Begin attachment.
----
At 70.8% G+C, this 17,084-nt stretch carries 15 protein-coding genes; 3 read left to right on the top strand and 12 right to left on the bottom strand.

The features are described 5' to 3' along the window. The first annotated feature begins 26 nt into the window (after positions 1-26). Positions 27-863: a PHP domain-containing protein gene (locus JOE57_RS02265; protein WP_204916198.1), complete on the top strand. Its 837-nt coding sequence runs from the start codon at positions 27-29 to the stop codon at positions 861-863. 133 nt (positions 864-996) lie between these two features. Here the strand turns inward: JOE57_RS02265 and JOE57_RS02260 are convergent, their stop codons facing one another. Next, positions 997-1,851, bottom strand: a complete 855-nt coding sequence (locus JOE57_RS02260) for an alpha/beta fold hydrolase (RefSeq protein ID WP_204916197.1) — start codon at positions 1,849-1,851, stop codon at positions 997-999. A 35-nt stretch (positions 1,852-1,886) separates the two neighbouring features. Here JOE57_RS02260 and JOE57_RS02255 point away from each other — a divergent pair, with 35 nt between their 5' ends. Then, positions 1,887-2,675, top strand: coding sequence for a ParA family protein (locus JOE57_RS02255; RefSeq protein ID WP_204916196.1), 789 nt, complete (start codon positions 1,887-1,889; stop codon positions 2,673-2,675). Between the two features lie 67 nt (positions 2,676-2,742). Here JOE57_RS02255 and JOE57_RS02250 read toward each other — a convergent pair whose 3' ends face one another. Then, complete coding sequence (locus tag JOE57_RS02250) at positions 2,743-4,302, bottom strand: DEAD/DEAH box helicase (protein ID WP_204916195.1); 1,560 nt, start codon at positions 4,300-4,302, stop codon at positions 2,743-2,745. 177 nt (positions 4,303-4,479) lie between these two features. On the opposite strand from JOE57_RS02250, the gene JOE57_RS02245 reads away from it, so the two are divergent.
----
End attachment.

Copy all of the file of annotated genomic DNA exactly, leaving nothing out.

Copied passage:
At 70.8% G+C, this 17,084-nt stretch carries 15 protein-coding genes; 3 read left to right on the top strand and 12 right to left on the bottom strand.

The features are described 5' to 3' along the window. The first annotated feature begins 26 nt into the window (after positions 1-26). Positions 27-863: a PHP domain-containing protein gene (locus JOE57_RS02265; protein WP_204916198.1), complete on the top strand. Its 837-nt coding sequence runs from the start codon at positions 27-29 to the stop codon at positions 861-863. 133 nt (positions 864-996) lie between these two features. Here the strand turns inward: JOE57_RS02265 and JOE57_RS02260 are convergent, their stop codons facing one another. Next, positions 997-1,851, bottom strand: a complete 855-nt coding sequence (locus JOE57_RS02260) for an alpha/beta fold hydrolase (RefSeq protein ID WP_204916197.1) — start codon at positions 1,849-1,851, stop codon at positions 997-999. A 35-nt stretch (positions 1,852-1,886) separates the two neighbouring features. Here JOE57_RS02260 and JOE57_RS02255 point away from each other — a divergent pair, with 35 nt between their 5' ends. Then, positions 1,887-2,675, top strand: coding sequence for a ParA family protein (locus JOE57_RS02255; RefSeq protein ID WP_204916196.1), 789 nt, complete (start codon positions 1,887-1,889; stop codon positions 2,673-2,675). Between the two features lie 67 nt (positions 2,676-2,742). Here JOE57_RS02255 and JOE57_RS02250 read toward each other — a convergent pair whose 3' ends face one another. Then, complete coding sequence (locus tag JOE57_RS02250) at positions 2,743-4,302, bottom strand: DEAD/DEAH box helicase (protein ID WP_204916195.1); 1,560 nt, start codon at positions 4,300-4,302, stop codon at positions 2,743-2,745. 177 nt (positions 4,303-4,479) lie between these two features. On the opposite strand from JOE57_RS02250, the gene JOE57_RS02245 reads away from it, so the two are divergent.